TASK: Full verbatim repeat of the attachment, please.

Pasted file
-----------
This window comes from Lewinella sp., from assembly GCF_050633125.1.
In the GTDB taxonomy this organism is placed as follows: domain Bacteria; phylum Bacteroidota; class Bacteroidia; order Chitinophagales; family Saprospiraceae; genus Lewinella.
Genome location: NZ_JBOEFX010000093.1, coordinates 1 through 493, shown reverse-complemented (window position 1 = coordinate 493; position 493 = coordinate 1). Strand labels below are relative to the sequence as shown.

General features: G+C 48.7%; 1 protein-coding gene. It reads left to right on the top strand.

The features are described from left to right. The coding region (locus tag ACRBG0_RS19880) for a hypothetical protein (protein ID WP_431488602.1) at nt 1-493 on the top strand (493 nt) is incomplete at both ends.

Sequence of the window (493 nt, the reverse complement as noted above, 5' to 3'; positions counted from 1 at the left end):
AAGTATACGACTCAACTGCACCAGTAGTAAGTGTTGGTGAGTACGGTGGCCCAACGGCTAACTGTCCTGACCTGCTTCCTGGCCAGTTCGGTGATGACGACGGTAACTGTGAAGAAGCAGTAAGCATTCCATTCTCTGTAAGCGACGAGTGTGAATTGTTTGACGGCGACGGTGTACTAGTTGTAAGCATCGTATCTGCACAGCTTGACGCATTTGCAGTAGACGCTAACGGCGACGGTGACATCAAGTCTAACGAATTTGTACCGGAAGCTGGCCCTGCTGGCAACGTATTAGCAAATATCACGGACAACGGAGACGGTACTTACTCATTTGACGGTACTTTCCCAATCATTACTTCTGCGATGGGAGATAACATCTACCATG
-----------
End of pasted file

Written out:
This window comes from Lewinella sp., from assembly GCF_050633125.1.
In the GTDB taxonomy this organism is placed as follows: domain Bacteria; phylum Bacteroidota; class Bacteroidia; order Chitinophagales; family Saprospiraceae; genus Lewinella.
Genome location: NZ_JBOEFX010000093.1, coordinates 1 through 493, shown reverse-complemented (window position 1 = coordinate 493; position 493 = coordinate 1). Strand labels below are relative to the sequence as shown.

General features: G+C 48.7%; 1 protein-coding gene. It reads left to right on the top strand.

The features are described from left to right. The coding region (locus tag ACRBG0_RS19880) for a hypothetical protein (protein ID WP_431488602.1) at nt 1-493 on the top strand (493 nt) is incomplete at both ends.

Sequence of the window (493 nt, the reverse complement as noted above, 5' to 3'; positions counted from 1 at the left end):
AAGTATACGACTCAACTGCACCAGTAGTAAGTGTTGGTGAGTACGGTGGCCCAACGGCTAACTGTCCTGACCTGCTTCCTGGCCAGTTCGGTGATGACGACGGTAACTGTGAAGAAGCAGTAAGCATTCCATTCTCTGTAAGCGACGAGTGTGAATTGTTTGACGGCGACGGTGTACTAGTTGTAAGCATCGTATCTGCACAGCTTGACGCATTTGCAGTAGACGCTAACGGCGACGGTGACATCAAGTCTAACGAATTTGTACCGGAAGCTGGCCCTGCTGGCAACGTATTAGCAAATATCACGGACAACGGAGACGGTACTTACTCATTTGACGGTACTTTCCCAATCATTACTTCTGCGATGGGAGATAACATCTACCATG